County lines exploitation is the process by which gangs, usually from large urban areas, supply drugs to suburban and rural locations using vulnerable children and young people to courier drugs and money.
Children can be vulnerable to manipulation and exploitation for a wide range of factors from living in poverty to a desire to earn “street cred” amongst their peers.
Typically, gangs use mobile phone lines to facilitate drug orders and supply to users. They also use local property as a base; these often belong to a vulnerable adult and are obtained through force or coercion (known as ‘cuckooing’).
- returning home late, staying out all night or going missing.
- being found in areas away from home.
- coming home with injuries or looking particularly dishevelled.
- being secretive about who they are talking to and where they are going.
- having hotel cards or keys to unknown places.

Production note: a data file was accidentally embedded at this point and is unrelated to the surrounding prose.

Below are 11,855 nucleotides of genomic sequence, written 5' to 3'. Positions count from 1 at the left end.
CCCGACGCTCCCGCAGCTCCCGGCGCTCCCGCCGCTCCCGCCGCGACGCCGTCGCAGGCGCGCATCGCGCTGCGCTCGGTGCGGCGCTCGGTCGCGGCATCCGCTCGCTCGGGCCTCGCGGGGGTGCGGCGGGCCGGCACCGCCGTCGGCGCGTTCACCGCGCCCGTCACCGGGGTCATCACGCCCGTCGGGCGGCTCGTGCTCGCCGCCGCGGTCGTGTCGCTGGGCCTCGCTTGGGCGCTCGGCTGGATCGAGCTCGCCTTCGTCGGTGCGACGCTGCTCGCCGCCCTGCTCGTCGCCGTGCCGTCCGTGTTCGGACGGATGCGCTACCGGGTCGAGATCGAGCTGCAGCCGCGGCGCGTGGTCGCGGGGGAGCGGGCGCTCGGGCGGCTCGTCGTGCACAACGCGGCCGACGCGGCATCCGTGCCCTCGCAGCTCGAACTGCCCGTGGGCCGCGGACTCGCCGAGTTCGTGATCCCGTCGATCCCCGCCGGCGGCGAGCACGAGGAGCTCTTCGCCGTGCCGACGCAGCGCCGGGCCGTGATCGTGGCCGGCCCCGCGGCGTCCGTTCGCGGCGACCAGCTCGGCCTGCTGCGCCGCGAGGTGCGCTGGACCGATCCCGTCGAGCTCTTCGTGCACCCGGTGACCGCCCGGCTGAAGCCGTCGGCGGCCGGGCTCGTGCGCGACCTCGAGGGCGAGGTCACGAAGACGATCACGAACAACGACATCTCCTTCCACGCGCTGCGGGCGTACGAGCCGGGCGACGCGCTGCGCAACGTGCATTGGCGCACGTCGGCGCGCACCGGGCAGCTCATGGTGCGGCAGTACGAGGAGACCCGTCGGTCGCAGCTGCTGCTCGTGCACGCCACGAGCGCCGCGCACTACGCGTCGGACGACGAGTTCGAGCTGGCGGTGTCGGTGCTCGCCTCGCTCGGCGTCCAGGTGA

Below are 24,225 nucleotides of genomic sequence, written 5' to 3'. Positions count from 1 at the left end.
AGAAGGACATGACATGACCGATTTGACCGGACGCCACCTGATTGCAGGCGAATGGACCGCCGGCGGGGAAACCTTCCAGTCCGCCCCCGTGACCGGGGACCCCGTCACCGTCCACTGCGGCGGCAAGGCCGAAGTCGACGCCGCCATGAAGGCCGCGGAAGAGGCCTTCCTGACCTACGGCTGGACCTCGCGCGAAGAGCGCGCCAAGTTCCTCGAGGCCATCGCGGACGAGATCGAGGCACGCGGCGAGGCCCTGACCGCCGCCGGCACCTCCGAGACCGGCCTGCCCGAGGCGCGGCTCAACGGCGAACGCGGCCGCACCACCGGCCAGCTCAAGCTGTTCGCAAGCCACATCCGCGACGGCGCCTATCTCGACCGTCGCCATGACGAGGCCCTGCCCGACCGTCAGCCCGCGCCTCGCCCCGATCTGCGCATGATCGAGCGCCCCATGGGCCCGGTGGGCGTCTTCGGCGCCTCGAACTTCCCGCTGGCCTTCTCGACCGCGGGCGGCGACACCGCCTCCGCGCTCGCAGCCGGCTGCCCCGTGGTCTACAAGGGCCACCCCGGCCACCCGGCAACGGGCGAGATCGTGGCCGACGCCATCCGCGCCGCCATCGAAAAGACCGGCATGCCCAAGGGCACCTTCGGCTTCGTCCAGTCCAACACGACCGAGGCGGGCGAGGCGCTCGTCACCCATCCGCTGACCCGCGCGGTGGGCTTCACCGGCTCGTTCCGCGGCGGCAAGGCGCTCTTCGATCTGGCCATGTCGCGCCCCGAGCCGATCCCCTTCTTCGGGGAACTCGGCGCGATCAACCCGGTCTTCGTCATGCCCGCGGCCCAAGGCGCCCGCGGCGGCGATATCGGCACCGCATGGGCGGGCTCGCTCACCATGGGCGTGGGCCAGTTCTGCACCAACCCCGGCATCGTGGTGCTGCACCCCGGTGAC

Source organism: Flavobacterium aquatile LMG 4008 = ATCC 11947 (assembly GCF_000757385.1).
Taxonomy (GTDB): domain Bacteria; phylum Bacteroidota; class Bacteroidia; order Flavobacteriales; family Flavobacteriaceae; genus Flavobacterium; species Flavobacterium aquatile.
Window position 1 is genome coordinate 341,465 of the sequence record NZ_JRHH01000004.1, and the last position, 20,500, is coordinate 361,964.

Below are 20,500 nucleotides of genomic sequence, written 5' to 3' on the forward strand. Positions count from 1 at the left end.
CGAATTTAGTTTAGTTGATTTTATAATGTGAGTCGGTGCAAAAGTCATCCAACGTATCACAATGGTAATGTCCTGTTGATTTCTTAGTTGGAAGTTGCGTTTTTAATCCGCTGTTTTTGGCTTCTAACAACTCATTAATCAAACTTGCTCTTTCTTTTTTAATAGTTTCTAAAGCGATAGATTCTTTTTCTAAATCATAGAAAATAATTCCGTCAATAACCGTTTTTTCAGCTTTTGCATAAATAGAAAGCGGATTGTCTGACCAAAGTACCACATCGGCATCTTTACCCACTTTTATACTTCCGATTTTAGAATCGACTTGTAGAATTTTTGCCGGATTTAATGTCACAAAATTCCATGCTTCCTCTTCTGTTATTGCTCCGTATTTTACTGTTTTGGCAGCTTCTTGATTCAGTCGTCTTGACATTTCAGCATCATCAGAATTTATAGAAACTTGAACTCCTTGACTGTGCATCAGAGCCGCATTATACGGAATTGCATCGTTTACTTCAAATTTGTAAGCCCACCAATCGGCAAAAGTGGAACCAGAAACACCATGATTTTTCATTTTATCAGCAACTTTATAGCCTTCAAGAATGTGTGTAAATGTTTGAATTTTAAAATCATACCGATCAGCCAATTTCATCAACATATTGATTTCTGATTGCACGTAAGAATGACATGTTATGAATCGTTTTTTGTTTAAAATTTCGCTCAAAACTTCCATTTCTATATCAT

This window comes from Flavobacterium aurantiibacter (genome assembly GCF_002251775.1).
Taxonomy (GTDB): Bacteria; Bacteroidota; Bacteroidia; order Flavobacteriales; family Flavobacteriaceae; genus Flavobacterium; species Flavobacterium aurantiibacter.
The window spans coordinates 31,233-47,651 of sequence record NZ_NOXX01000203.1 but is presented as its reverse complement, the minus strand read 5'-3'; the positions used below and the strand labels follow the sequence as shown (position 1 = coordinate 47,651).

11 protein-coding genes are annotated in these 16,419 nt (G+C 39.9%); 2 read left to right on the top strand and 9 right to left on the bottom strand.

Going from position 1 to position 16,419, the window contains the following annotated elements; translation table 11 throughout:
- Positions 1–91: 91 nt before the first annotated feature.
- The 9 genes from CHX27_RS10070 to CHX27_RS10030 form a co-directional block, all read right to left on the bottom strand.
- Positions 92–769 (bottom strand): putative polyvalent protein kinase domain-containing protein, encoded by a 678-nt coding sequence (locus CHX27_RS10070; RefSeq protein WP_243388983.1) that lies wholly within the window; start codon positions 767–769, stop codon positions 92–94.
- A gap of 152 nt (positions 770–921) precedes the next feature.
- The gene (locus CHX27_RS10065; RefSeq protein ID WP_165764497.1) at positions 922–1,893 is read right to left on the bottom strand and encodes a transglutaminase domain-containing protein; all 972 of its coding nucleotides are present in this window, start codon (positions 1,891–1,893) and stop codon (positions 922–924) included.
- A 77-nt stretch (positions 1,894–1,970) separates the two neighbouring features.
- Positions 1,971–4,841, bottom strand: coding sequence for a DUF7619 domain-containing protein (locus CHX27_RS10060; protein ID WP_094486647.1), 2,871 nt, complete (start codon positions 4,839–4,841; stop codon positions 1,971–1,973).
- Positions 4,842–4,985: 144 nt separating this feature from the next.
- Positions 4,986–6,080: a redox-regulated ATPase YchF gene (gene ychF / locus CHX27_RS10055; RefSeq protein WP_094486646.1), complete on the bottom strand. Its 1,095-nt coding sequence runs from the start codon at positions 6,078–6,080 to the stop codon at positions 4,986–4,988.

- unexplained absences from school, college, training, or work.
- unexplained money, phone(s), clothes, or jewellery.
- having a second, old phone (i.e., not a smart phone).
- increasingly disruptive or aggressive behaviour.
- have been the victim or perpetrator of serious violence (e.g., knife crime)
- using sexual, drug-related or violent language you wouldn’t expect them to know.
- have their bank account used to facilitate drug dealing.
- increasing drug use or being found to have large amounts of drugs on them.
- are exposed to techniques such as ‘plugging’, where drugs are concealed internally to avoid detection.
Members of staff will report this as a child protection issue to the Designated Safeguarding Lead.
Parents/carers should raise concerns with the relevant pastoral team/s who can take advice on what next steps to take. Alternatively, parents/carers can report concerns directly to the police or to MASH.
Members of the public should report County Lines or related concerns to the police or to MASH (020 8770 6001).
The Children’s Society